What is a Micro-Apartment?

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Updated July 22, 2021
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If you have ever wanted to scale down your lifestyle, you should consider a micro-apartment.

These tiny apartments have low costs and can make living in big cities affordable. Micro-units often lie in desirable areas, and they pack a house’s amenities in a 200 square foot space.

Tiny housing does not match everyone’s needs, so we have broken down the benefits and layout options to see if the micro-apartment lifestyle works for you.

Defining Micro-Apartments

A micro-apartment is a small studio apartment suitable for one resident. They are usually as small as 200 to 400 square feet, but floor-to-ceiling windows can create the illusion of a larger room.

Most apartment buildings have common areas for socialization like a game room or lounge area. You will find some layouts with private bedrooms, shared bathrooms, kitchens, and even living rooms.

Others fit all of your modern amenities in one small space. You can sleep, cook, shower, and watch TV in a room the size of a standard master bedroom.

Micro-apartments make up for their compact size with the location. They are often downtown in thriving communities, where the lifestyle is a little more fast-paced, so you will only use your room for sleeping.

Who Lives in Micro-Apartments?

You will usually find younger people living in tiny apartments, particularly in expensive cities. Many micro-units cost as much as traditional studio apartments in less populated areas, but they are much cheaper than many other types of apartments in big cities.

The ideal micro-apartment resident has minimal possessions, prefers to use their home as a resting place, and has a lucrative job. Most stay for a short period until they can afford a larger space.

Only 41% of micro-unit renters renew their leases because of the high costs and compact space. The high ceilings may fool you at first, but living in something so tiny can get frustrating if you wish to expand your possessions.

Benefits of Micro-Apartments

Micro-apartments do provide several benefits that may seem appealing to those in traditional housing. These include:

  • More freedom to move around
  • The ability to live alone in an urban area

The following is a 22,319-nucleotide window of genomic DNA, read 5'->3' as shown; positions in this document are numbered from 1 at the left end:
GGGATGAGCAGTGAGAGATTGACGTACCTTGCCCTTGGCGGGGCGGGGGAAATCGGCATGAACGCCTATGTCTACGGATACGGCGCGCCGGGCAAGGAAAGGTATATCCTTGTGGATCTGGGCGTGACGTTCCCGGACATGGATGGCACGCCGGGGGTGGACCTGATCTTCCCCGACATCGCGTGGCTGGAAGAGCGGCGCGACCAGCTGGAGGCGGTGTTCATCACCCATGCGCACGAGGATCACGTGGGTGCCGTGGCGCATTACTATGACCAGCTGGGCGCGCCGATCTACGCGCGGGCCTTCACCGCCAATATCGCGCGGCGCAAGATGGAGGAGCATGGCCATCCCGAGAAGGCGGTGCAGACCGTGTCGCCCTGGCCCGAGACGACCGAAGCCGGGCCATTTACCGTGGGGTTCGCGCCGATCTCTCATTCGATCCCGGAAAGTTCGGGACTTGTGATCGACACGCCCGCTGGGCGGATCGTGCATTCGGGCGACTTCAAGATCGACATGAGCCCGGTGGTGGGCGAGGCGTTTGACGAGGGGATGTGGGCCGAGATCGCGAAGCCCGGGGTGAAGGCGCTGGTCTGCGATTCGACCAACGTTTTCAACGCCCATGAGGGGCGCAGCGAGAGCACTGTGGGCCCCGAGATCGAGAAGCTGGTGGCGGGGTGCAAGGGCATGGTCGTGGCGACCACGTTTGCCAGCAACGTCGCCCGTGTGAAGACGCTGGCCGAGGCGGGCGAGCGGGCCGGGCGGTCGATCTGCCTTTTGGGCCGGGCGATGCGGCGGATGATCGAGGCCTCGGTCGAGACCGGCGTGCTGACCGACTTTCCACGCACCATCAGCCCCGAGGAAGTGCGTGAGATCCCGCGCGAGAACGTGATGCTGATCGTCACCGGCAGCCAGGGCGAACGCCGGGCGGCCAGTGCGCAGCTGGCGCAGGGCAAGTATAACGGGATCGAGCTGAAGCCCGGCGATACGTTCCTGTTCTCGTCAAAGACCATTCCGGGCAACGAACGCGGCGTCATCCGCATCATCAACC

• Sense of community within the building
  • Tons of common spaces to interact with your neighbors
  • More affordable than larger apartments in similar locations
  • Conducive towards a minimalist lifestyle

If you do not want to settle down yet and wish to experience all the things that come with city living, a micro-apartment may work for you. You can make friends, enjoy a college-like lifestyle, and save some money.

Cons of Micro-Apartments

While they have their advantages, micro-apartments do have drawbacks, such as:

  • You cannot entertain many guests in the tiny space
  • Hard to move into one without purging your possessions
  • Costly considering their square footage
  • You will need to move elsewhere to start a family or store many day-to-day essentials
  • Unless you live in a dorm-style community building, you will do ALL of your living tasks in one place

If you don’t mind your home being just a sleeping place, or going to the bathroom in the same room you cook, you might like a micro-apartment. Just make sure you consider all of your options before signing the lease.

Layout Options

Most micro-apartments have these amenities:

  • Open kitchen
  • High ceilings
  • Balcony
  • Large windows
  • Storage to the ceiling
  • Kitchen bar
  • Communal spaces

Micro-apartments have many potential layouts. You might find a suite-style layout where you have your own bedroom but share a kitchen or bathroom for instance. Other apartments fit everything into one room.

If you have the former style, you can fit more items in your bedroom and carry what you need to the shared spaces. Those in the latter will need fold-up or lofted beds to save room during the day as they use their living space.

Try to choose one with an appealing layout. One with floor-to-ceiling windows looks larger and gives you a wonderful city view. Make sure you have plenty of shelves or cabinets for storage and opt for convertible furniture where possible.

studio apartments vs. micro apartments

Micro or Studio Apartment

You should ask yourself these questions to decide if you can move into a micro-apartment. Depending on your answers, you may want to consider a studio apartment instead.

  • Do I have a lot of possessions? Or even a moderate amount?
  • Do I want to invite people over to my apartment?
  • Am I comfortable sharing my bathroom, kitchen, and living area with others?
  • Do I want or need to live in the heart of a city?
  • Is sacrificing space worth saving a few hundred bucks each month?

For those who wish to live a minimalist lifestyle, a micro-apartment may seem like an attractive option. You will only need essential items in your home, and you can use your place primarily for rest.

If you want something a little bigger with a lot of the same amenities as a micro-apartment, Bigos has a great selection of studio apartments at around $1,000 near the city. Check one out today!

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